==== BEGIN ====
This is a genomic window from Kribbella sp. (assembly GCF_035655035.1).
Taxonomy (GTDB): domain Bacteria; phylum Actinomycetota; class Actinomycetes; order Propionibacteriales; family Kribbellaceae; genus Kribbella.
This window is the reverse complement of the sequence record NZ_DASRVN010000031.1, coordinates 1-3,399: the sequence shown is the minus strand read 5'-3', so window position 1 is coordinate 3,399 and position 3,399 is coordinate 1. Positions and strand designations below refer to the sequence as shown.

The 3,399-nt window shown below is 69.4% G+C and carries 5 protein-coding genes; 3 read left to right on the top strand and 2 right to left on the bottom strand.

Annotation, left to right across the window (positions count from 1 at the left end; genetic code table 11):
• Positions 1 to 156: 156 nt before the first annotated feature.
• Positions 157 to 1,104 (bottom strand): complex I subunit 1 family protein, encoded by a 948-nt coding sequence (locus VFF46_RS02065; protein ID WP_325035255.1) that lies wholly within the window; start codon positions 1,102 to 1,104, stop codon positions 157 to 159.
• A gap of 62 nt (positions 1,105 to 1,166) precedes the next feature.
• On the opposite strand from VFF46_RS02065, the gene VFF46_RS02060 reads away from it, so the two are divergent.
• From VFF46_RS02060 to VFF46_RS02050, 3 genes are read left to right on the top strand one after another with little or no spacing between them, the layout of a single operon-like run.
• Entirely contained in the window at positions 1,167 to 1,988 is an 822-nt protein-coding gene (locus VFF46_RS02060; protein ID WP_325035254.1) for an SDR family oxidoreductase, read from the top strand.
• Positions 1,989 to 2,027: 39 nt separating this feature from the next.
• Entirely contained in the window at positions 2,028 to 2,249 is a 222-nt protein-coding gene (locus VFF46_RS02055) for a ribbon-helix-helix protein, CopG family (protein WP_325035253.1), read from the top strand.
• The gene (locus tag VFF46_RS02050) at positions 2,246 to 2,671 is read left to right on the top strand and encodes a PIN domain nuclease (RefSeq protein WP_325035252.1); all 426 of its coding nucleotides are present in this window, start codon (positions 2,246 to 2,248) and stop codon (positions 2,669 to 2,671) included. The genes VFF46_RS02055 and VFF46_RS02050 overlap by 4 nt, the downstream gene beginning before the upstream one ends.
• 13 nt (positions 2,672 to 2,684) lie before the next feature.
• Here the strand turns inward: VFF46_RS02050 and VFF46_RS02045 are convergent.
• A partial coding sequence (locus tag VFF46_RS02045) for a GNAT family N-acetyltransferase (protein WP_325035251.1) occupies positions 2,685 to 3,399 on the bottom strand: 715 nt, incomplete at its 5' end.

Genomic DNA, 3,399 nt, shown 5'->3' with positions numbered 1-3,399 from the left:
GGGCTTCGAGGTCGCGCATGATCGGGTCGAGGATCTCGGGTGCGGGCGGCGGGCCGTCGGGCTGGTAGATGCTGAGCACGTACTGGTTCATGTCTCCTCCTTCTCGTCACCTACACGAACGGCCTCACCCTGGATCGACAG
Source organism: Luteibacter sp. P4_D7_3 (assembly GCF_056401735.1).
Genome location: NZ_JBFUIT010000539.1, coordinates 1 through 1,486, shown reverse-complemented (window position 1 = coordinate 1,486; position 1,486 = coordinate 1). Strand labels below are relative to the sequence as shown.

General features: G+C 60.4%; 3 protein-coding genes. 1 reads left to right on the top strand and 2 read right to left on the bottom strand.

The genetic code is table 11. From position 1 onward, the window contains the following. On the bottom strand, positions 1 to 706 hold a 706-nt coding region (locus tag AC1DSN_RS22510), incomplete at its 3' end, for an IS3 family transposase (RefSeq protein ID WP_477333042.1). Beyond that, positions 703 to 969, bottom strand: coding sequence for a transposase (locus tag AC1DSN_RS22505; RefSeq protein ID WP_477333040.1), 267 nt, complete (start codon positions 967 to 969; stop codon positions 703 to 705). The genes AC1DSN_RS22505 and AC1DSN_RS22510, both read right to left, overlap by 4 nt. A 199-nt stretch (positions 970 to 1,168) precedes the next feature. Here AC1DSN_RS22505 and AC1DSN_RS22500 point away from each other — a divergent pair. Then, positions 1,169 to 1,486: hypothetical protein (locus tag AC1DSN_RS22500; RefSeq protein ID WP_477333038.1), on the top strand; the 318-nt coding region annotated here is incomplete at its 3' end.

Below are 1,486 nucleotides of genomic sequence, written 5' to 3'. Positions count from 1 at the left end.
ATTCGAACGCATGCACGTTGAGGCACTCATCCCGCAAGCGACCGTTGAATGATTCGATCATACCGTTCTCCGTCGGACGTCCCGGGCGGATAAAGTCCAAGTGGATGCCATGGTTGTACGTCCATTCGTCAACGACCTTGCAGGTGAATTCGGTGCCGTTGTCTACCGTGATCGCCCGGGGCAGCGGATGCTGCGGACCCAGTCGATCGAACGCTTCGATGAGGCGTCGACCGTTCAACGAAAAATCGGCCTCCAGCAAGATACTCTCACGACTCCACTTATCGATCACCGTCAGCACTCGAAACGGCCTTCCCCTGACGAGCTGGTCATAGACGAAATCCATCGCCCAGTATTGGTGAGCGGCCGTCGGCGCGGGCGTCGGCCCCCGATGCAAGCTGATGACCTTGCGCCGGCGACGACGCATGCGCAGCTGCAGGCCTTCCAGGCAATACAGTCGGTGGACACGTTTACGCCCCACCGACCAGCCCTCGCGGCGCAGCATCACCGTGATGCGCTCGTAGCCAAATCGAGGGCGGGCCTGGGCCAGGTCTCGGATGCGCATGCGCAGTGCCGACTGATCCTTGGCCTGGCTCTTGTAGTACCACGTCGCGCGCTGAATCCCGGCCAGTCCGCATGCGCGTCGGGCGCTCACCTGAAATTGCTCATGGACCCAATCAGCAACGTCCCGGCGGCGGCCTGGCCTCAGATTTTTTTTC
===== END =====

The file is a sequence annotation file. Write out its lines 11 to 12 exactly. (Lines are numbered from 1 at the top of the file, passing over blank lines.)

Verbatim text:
• Entirely contained in the window at positions 1,167 to 1,988 is an 822-nt protein-coding gene (locus VFF46_RS02060; protein ID WP_325035254.1) for an SDR family oxidoreductase, read from the top strand.
• Positions 1,989 to 2,027: 39 nt separating this feature from the next.